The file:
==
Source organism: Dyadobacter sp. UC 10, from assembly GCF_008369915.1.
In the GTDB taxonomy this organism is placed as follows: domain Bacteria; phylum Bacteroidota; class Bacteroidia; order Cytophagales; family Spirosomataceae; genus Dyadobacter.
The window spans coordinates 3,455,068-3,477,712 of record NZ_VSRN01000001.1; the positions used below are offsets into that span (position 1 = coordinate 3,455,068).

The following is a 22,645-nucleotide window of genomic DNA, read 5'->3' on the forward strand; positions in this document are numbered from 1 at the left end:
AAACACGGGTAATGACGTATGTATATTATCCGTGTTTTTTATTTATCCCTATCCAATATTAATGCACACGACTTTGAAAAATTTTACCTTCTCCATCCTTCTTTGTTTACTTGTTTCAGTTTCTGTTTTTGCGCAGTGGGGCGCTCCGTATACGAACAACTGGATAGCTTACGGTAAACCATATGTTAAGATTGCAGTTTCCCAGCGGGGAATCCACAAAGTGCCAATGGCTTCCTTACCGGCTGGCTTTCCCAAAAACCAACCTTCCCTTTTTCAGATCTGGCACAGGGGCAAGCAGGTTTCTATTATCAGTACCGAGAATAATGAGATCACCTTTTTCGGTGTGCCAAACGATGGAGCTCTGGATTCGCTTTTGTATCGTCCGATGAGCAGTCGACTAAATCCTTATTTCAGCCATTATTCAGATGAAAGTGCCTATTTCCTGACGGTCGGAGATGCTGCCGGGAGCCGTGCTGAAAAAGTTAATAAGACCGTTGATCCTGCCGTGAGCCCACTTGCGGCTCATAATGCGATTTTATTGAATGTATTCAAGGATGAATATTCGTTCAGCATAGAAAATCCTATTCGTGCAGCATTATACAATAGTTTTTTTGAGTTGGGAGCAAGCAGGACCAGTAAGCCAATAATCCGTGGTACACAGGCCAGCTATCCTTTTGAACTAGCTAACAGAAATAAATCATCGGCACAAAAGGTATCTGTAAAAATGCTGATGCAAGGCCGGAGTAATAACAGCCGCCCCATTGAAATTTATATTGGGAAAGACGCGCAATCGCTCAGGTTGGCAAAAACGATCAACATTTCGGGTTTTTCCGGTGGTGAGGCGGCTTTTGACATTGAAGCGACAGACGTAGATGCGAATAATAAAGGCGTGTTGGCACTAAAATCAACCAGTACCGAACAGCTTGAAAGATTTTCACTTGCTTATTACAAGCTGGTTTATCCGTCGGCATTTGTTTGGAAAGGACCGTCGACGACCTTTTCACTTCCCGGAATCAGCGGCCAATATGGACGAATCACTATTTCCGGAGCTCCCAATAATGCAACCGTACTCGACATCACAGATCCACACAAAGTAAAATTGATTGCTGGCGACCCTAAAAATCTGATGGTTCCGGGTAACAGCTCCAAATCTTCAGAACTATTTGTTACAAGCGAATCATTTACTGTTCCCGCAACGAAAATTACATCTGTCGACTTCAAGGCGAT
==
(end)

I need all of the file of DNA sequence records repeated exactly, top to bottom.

Source organism: Dyadobacter sp. UC 10, from assembly GCF_008369915.1.
In the GTDB taxonomy this organism is placed as follows: domain Bacteria; phylum Bacteroidota; class Bacteroidia; order Cytophagales; family Spirosomataceae; genus Dyadobacter.
The window spans coordinates 3,455,068-3,477,712 of record NZ_VSRN01000001.1; the positions used below are offsets into that span (position 1 = coordinate 3,455,068).

The following is a 22,645-nucleotide window of genomic DNA, read 5'->3' on the forward strand; positions in this document are numbered from 1 at the left end:
AAACACGGGTAATGACGTATGTATATTATCCGTGTTTTTTATTTATCCCTATCCAATATTAATGCACACGACTTTGAAAAATTTTACCTTCTCCATCCTTCTTTGTTTACTTGTTTCAGTTTCTGTTTTTGCGCAGTGGGGCGCTCCGTATACGAACAACTGGATAGCTTACGGTAAACCATATGTTAAGATTGCAGTTTCCCAGCGGGGAATCCACAAAGTGCCAATGGCTTCCTTACCGGCTGGCTTTCCCAAAAACCAACCTTCCCTTTTTCAGATCTGGCACAGGGGCAAGCAGGTTTCTATTATCAGTACCGAGAATAATGAGATCACCTTTTTCGGTGTGCCAAACGATGGAGCTCTGGATTCGCTTTTGTATCGTCCGATGAGCAGTCGACTAAATCCTTATTTCAGCCATTATTCAGATGAAAGTGCCTATTTCCTGACGGTCGGAGATGCTGCCGGGAGCCGTGCTGAAAAAGTTAATAAGACCGTTGATCCTGCCGTGAGCCCACTTGCGGCTCATAATGCGATTTTATTGAATGTATTCAAGGATGAATATTCGTTCAGCATAGAAAATCCTATTCGTGCAGCATTATACAATAGTTTTTTTGAGTTGGGAGCAAGCAGGACCAGTAAGCCAATAATCCGTGGTACACAGGCCAGCTATCCTTTTGAACTAGCTAACAGAAATAAATCATCGGCACAAAAGGTATCTGTAAAAATGCTGATGCAAGGCCGGAGTAATAACAGCCGCCCCATTGAAATTTATATTGGGAAAGACGCGCAATCGCTCAGGTTGGCAAAAACGATCAACATTTCGGGTTTTTCCGGTGGTGAGGCGGCTTTTGACATTGAAGCGACAGACGTAGATGCGAATAATAAAGGCGTGTTGGCACTAAAATCAACCAGTACCGAACAGCTTGAAAGATTTTCACTTGCTTATTACAAGCTGGTTTATCCGTCGGCATTTGTTTGGAAAGGACCGTCGACGACCTTTTCACTTCCCGGAATCAGCGGCCAATATGGACGAATCACTATTTCCGGAGCTCCCAATAATGCAACCGTACTCGACATCACAGATCCACACAAAGTAAAATTGATTGCTGGCGACCCTAAAAATCTGATGGTTCCGGGTAACAGCTCCAAATCTTCAGAACTATTTGTTACAAGCGAATCATTTACTGTTCCCGCAACGAAAATTACATCTGTCGACTTCAAGGCGAT